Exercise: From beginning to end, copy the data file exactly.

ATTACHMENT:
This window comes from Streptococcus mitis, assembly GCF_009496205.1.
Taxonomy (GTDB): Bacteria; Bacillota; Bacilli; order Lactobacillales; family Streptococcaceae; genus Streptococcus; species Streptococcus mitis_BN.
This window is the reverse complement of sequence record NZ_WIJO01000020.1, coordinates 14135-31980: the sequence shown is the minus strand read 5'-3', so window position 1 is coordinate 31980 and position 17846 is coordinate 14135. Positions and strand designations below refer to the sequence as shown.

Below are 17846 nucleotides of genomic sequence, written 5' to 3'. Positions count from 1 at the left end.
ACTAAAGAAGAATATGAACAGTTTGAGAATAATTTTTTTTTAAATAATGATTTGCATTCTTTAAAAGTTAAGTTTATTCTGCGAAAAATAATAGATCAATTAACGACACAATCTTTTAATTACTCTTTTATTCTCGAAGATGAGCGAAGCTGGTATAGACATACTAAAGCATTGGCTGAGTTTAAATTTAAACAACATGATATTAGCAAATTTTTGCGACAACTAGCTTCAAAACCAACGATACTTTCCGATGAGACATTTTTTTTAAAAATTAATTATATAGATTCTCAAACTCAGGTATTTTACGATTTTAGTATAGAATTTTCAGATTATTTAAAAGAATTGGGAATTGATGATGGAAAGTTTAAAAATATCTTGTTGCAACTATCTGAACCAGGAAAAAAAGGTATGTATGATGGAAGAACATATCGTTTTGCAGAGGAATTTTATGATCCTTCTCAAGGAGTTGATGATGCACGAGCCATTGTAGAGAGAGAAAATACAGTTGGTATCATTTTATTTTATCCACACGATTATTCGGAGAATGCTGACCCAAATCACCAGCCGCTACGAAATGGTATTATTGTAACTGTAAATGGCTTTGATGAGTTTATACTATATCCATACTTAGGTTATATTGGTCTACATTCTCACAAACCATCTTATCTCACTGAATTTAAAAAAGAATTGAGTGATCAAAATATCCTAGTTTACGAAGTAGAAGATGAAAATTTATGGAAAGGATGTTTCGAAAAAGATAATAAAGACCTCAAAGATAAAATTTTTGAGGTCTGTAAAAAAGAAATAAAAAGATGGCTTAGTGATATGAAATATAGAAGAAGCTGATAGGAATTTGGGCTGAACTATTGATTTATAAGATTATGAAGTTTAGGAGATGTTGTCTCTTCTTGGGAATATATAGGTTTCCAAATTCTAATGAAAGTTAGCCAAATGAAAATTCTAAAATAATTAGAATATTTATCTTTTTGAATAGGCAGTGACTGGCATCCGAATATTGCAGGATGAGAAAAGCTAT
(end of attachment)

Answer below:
This window comes from Streptococcus mitis, assembly GCF_009496205.1.
Taxonomy (GTDB): Bacteria; Bacillota; Bacilli; order Lactobacillales; family Streptococcaceae; genus Streptococcus; species Streptococcus mitis_BN.
This window is the reverse complement of sequence record NZ_WIJO01000020.1, coordinates 14135-31980: the sequence shown is the minus strand read 5'-3', so window position 1 is coordinate 31980 and position 17846 is coordinate 14135. Positions and strand designations below refer to the sequence as shown.

Below are 17846 nucleotides of genomic sequence, written 5' to 3'. Positions count from 1 at the left end.
ACTAAAGAAGAATATGAACAGTTTGAGAATAATTTTTTTTTAAATAATGATTTGCATTCTTTAAAAGTTAAGTTTATTCTGCGAAAAATAATAGATCAATTAACGACACAATCTTTTAATTACTCTTTTATTCTCGAAGATGAGCGAAGCTGGTATAGACATACTAAAGCATTGGCTGAGTTTAAATTTAAACAACATGATATTAGCAAATTTTTGCGACAACTAGCTTCAAAACCAACGATACTTTCCGATGAGACATTTTTTTTAAAAATTAATTATATAGATTCTCAAACTCAGGTATTTTACGATTTTAGTATAGAATTTTCAGATTATTTAAAAGAATTGGGAATTGATGATGGAAAGTTTAAAAATATCTTGTTGCAACTATCTGAACCAGGAAAAAAAGGTATGTATGATGGAAGAACATATCGTTTTGCAGAGGAATTTTATGATCCTTCTCAAGGAGTTGATGATGCACGAGCCATTGTAGAGAGAGAAAATACAGTTGGTATCATTTTATTTTATCCACACGATTATTCGGAGAATGCTGACCCAAATCACCAGCCGCTACGAAATGGTATTATTGTAACTGTAAATGGCTTTGATGAGTTTATACTATATCCATACTTAGGTTATATTGGTCTACATTCTCACAAACCATCTTATCTCACTGAATTTAAAAAAGAATTGAGTGATCAAAATATCCTAGTTTACGAAGTAGAAGATGAAAATTTATGGAAAGGATGTTTCGAAAAAGATAATAAAGACCTCAAAGATAAAATTTTTGAGGTCTGTAAAAAAGAAATAAAAAGATGGCTTAGTGATATGAAATATAGAAGAAGCTGATAGGAATTTGGGCTGAACTATTGATTTATAAGATTATGAAGTTTAGGAGATGTTGTCTCTTCTTGGGAATATATAGGTTTCCAAATTCTAATGAAAGTTAGCCAAATGAAAATTCTAAAATAATTAGAATATTTATCTTTTTGAATAGGCAGTGACTGGCATCCGAATATTGCAGGATGAGAAAAGCTAT